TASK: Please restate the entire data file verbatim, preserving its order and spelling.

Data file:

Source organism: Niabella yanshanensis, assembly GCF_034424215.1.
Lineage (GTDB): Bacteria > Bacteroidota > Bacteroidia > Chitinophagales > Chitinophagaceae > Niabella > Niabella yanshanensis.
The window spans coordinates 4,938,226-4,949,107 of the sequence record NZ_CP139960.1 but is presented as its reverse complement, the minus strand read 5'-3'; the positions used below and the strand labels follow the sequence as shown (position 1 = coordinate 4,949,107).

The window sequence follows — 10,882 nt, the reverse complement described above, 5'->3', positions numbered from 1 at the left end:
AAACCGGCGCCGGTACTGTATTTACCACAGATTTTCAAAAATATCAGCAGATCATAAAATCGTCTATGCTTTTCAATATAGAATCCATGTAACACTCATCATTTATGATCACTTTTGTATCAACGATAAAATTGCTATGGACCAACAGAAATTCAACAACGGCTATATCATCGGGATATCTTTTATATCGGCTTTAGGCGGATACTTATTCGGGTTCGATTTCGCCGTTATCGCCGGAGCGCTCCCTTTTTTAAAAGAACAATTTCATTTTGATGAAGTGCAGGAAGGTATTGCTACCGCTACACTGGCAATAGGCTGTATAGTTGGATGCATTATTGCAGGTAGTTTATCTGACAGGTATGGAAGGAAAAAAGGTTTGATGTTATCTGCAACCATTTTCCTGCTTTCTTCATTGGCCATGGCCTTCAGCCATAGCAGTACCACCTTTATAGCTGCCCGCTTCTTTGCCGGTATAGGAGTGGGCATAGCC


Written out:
Source organism: Niabella yanshanensis, assembly GCF_034424215.1.
Lineage (GTDB): Bacteria > Bacteroidota > Bacteroidia > Chitinophagales > Chitinophagaceae > Niabella > Niabella yanshanensis.
The window spans coordinates 4,938,226-4,949,107 of the sequence record NZ_CP139960.1 but is presented as its reverse complement, the minus strand read 5'-3'; the positions used below and the strand labels follow the sequence as shown (position 1 = coordinate 4,949,107).

The window sequence follows — 10,882 nt, the reverse complement described above, 5'->3', positions numbered from 1 at the left end:
AAACCGGCGCCGGTACTGTATTTACCACAGATTTTCAAAAATATCAGCAGATCATAAAATCGTCTATGCTTTTCAATATAGAATCCATGTAACACTCATCATTTATGATCACTTTTGTATCAACGATAAAATTGCTATGGACCAACAGAAATTCAACAACGGCTATATCATCGGGATATCTTTTATATCGGCTTTAGGCGGATACTTATTCGGGTTCGATTTCGCCGTTATCGCCGGAGCGCTCCCTTTTTTAAAAGAACAATTTCATTTTGATGAAGTGCAGGAAGGTATTGCTACCGCTACACTGGCAATAGGCTGTATAGTTGGATGCATTATTGCAGGTAGTTTATCTGACAGGTATGGAAGGAAAAAAGGTTTGATGTTATCTGCAACCATTTTCCTGCTTTCTTCATTGGCCATGGCCTTCAGCCATAGCAGTACCACCTTTATAGCTGCCCGCTTCTTTGCCGGTATAGGAGTGGGCATAGCC